The government has shown strong intent to push structural reforms. The policy reforms have been meaningful, starting with the significant reduction in the corporate tax rate, the introduction of fiscal incentives under the PLI schemes for the manufacturing sector, expansion of public infrastructure spending and opening up of new sectors for private businesses.

The recent spate of supply-chain disruptions in the wake of the coronavirus pandemic and geopolitical tensions have brought to the fore the vagaries of dependence on a few sources of supply. Global companies are making a shift toward a “China plus” strategy to reduce their dependence on that country and India is one of the biggest potential beneficiaries of the shift.

“Indeed, we are seeing signs of improvement in foreign direct investment (FDI) flows, multinational corporation (MNC) sentiment and more news flow suggesting India should benefit from relocation of supply chains,” the investment bank added.

It expects India’s export market share to more than double to 4.5 percent by 2030 from 2.2 percent currently.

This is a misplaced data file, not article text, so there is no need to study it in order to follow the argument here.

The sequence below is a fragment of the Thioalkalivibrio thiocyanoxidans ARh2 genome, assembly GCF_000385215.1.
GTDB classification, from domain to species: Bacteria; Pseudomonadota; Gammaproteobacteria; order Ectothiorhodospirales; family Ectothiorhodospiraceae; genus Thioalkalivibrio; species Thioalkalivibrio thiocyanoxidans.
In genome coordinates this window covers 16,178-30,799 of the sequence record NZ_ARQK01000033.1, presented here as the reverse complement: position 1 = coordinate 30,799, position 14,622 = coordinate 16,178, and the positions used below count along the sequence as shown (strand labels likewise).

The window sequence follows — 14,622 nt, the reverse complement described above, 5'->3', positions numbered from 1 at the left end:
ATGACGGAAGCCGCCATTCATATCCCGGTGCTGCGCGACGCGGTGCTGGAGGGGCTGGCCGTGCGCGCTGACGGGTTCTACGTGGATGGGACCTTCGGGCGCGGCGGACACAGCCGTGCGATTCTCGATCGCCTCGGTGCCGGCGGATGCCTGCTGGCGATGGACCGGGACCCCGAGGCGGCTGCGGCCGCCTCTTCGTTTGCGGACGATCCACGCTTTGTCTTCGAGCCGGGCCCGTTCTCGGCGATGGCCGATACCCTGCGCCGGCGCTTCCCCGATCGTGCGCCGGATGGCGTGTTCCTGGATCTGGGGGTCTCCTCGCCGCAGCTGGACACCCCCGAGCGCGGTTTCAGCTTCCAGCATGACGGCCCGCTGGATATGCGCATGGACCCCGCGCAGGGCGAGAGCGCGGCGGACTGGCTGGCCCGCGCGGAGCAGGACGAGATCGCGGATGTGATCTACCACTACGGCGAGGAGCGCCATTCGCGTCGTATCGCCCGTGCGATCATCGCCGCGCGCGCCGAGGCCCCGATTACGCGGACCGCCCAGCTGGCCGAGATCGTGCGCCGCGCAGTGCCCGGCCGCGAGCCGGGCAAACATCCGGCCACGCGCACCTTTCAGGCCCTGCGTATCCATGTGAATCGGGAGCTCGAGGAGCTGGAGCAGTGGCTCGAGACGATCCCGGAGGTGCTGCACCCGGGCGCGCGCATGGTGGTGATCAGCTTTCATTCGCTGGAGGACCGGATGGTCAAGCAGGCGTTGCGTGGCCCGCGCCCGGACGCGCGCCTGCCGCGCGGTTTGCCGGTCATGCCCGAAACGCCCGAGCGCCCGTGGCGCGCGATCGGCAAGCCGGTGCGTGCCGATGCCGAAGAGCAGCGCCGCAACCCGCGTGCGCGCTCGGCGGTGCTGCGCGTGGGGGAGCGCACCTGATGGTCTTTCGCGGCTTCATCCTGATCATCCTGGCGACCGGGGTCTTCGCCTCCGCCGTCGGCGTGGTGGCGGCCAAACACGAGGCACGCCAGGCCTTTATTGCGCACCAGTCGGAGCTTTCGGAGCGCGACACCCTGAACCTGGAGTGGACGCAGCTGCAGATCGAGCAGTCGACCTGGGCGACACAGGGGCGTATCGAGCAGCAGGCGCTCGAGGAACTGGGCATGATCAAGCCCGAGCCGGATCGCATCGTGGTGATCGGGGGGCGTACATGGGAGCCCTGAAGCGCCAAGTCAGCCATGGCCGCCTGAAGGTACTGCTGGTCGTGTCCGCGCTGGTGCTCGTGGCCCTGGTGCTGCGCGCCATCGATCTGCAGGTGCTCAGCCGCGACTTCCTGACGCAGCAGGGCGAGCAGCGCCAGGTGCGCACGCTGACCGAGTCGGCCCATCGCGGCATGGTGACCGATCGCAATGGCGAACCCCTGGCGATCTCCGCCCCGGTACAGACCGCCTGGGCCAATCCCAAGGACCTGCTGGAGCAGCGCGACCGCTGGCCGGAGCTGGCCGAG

2.     Demand-side factors 

After the pandemic brought the global economy to a standstill, the complete reopening of the economy is enabling a strong recovery in India.

The recovery has been the strongest in almost a decade. “It is the breadth of the recovery where we are seeing growth firing on almost all cylinders, which is very encouraging,” said the report.

The strength of the economy can also be gauged from the improvement in key economic indicators like the Composite Purchasing Managers’ Index (PMI) and a surge in Goods and Services Tax collections.

Growth in car and two- wheeler sales compared to pre-COVID levels has been more than 30 percent each, new property sales and launches have reached 11- and 8-year highs respectively and capacity utilisation rose to 75.3 percent in the first quarter of the current financial year.

According to Morgan Stanley’s proprietary MNC Sentiment Index, which has a strong association with FDI inflows, corporate profits and the direction of share prices, the sentiment towards India is close to all-time highs.

“Relative to China, where we run a similar index, India took its outperformance to an all-time high,” it added.